We are genetic Gods, but what about our children? (part 2)
This is a story from the Storygeist. A blog focusing on the near future narratives in Technology and Spirituality which are impacting our society, the core family and the individual.
If we leave the whole gene therapy out of the equations. Just for a moment. Are we in the clear then? Or come to think of it, do we not make a ton of procreational choices now? Consciously or unconsciously, we do. Are we not prepared to supply our children with all kinds of minerals, vitamins, diet supplements. All this in the name of a healthier future for them. If we go further with this thinking, then the whole raising of our children is actually about these kind of choices. The best of schools, the best toys, and the best teachers, caretakers. All in all the best opportunites we as parents can afford. Who would want to save money on that? Would you? We as parents, feel naturally inclined and responsible to provide our children with the very best. So you could actually make an argument, why wouldn’t you want to give the same to your child before it was born? What’s wrong with that?
So if we backtrack a few steps here and conclude we want to stay with only curing the diseases. If that is out ethical border, then where exactly is it supposed to be placed? Let’s see another example which I think illustrates curing diseased is far from so ethically black and white. A deaf lesbian couple from Chicago decided to conciously choose the embryos which would give them children witth the same character traits of deafness as them. The couple were convinced that their lack of hearing wasn’t some kind of ailment but a natural human state. And they wished for their children to be exaclty like them.This case cuased a huge public stir and caused opposing ethical camps. And it’s still difficult to actually position one self in this matter. Is it the curing of a disease or simply causing irreversible damage to one’s offspring?The starting point should be: Do these practices (gene therapies) hurt anyone? If so who do they hurt? If they don`t hurt the kid, the parents or society, then in my opinion, they should be made legal. This is surely not the best use of the public money, but if someone is prepared to pay for it, why should it be illegal?, Philosopher Ole Martin Moen (Source: klikk.no)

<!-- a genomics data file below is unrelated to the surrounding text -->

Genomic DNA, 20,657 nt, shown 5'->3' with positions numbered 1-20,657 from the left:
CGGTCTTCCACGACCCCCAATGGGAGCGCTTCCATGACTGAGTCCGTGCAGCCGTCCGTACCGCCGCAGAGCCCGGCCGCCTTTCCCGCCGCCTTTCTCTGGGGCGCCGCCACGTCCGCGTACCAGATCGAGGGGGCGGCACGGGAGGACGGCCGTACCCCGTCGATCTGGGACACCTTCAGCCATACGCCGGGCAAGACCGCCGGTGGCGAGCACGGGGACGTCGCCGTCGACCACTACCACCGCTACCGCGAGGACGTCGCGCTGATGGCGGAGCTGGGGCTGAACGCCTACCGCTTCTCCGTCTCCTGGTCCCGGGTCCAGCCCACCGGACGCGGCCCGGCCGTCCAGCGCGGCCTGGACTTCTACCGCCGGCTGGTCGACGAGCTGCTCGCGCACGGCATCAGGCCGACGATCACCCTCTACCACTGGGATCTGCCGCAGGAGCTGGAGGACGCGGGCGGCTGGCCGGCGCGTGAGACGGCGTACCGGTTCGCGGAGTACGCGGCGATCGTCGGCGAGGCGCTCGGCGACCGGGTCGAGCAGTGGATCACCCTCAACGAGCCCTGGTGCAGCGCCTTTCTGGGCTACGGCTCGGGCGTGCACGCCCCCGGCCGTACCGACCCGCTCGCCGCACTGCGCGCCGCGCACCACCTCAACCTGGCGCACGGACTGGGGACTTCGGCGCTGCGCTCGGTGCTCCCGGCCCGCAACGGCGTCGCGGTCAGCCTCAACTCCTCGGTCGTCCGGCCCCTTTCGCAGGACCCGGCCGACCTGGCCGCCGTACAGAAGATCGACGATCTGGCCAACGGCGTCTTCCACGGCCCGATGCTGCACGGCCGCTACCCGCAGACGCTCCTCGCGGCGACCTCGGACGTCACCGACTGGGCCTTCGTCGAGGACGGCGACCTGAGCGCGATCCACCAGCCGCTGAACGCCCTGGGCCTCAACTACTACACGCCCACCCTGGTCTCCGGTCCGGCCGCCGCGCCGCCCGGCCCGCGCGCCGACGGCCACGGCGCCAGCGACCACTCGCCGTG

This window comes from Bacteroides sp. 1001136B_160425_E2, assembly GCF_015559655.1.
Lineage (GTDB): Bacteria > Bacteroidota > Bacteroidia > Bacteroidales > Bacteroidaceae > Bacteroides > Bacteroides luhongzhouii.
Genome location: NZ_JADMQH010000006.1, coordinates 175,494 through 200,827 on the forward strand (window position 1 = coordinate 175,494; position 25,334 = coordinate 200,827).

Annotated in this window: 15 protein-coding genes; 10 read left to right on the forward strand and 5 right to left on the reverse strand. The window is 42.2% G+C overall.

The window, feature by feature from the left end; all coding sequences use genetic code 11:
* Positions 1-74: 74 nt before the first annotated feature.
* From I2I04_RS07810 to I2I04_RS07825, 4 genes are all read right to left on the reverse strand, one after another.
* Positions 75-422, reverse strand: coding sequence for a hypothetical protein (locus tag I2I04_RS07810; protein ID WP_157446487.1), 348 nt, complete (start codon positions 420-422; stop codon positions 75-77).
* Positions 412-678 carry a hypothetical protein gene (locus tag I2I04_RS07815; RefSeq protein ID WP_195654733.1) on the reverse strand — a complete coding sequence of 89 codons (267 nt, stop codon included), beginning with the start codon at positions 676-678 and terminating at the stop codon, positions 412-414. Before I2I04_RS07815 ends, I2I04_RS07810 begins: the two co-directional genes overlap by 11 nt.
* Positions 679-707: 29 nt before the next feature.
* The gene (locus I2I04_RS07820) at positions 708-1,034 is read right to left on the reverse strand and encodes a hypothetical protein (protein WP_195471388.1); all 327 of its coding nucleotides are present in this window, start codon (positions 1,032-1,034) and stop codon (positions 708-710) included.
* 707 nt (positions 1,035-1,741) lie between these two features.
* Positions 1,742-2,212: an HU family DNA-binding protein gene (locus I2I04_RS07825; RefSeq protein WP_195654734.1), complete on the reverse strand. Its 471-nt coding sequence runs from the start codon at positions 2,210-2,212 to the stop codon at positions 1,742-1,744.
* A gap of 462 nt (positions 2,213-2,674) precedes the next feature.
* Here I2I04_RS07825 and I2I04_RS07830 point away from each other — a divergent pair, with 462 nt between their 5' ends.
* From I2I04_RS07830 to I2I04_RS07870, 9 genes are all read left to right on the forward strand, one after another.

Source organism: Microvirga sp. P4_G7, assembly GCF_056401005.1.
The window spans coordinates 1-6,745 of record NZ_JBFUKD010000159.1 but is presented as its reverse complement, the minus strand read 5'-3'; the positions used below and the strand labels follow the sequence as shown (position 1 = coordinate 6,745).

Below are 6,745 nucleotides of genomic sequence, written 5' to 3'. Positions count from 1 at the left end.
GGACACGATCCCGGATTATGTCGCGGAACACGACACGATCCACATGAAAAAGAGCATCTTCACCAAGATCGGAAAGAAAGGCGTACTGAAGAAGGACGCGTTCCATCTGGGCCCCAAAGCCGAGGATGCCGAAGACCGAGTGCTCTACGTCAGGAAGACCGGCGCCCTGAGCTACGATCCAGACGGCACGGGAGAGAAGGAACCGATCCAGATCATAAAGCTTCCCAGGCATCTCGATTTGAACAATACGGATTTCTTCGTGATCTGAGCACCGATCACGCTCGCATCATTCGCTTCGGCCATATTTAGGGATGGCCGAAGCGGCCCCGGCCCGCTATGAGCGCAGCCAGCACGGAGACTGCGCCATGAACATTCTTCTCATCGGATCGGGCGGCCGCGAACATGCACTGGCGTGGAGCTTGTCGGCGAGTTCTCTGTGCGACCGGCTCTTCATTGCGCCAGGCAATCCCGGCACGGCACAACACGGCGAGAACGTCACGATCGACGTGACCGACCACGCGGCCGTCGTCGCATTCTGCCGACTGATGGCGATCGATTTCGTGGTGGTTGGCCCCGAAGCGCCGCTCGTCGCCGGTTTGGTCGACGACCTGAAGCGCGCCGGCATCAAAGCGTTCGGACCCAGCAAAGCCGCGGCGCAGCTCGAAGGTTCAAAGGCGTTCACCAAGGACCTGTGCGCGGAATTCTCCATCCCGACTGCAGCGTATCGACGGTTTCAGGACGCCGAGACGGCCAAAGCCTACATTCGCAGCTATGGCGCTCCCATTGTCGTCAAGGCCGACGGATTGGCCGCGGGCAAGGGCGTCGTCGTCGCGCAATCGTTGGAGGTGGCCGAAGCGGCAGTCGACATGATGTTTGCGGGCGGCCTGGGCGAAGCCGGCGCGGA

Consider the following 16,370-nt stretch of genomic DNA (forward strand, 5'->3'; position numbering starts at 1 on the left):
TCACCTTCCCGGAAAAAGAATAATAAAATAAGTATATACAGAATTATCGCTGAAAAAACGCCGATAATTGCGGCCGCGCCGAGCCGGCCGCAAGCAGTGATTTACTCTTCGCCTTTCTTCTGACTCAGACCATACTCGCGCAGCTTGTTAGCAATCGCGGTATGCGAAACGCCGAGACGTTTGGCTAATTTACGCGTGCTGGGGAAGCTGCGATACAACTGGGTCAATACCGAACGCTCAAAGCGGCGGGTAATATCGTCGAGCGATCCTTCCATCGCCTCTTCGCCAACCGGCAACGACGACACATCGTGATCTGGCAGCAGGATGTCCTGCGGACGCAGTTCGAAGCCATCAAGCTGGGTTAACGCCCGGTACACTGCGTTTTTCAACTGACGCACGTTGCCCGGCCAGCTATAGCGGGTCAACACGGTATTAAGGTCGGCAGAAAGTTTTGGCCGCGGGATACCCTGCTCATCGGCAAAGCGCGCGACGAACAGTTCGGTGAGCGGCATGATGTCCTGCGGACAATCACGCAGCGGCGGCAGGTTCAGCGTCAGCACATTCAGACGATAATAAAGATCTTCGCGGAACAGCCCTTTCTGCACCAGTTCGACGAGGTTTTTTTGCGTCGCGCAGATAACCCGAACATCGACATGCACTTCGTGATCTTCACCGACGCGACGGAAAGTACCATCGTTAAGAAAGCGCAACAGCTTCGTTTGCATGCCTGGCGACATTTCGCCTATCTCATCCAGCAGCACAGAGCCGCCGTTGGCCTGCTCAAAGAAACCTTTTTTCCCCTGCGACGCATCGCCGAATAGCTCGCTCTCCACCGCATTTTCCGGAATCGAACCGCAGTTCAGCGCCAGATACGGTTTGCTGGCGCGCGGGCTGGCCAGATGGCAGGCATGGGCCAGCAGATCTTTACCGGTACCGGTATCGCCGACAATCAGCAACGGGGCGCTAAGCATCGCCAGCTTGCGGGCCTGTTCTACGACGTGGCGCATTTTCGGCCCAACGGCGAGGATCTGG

So what about our children? Are we to give them the best chance at a healthy life through different genetic manipulations? Or do we not only stop there but we supply our children with the best character and physical traits a life can give? Is it supposed to be regulated by the state or do we just leave it to the single family unit and their own moral compasses? And are we not moving dangerously close to the Hitler’s Eugenics program? How far are we prepared to go, morally and financially in this case?Are our children supposed to be there for us, only to satisfy our often egoisitc needs and demands or will we be there for them, so we can raise them in unconditional love?, Piotr Ryczko
For the first part of this article please go here: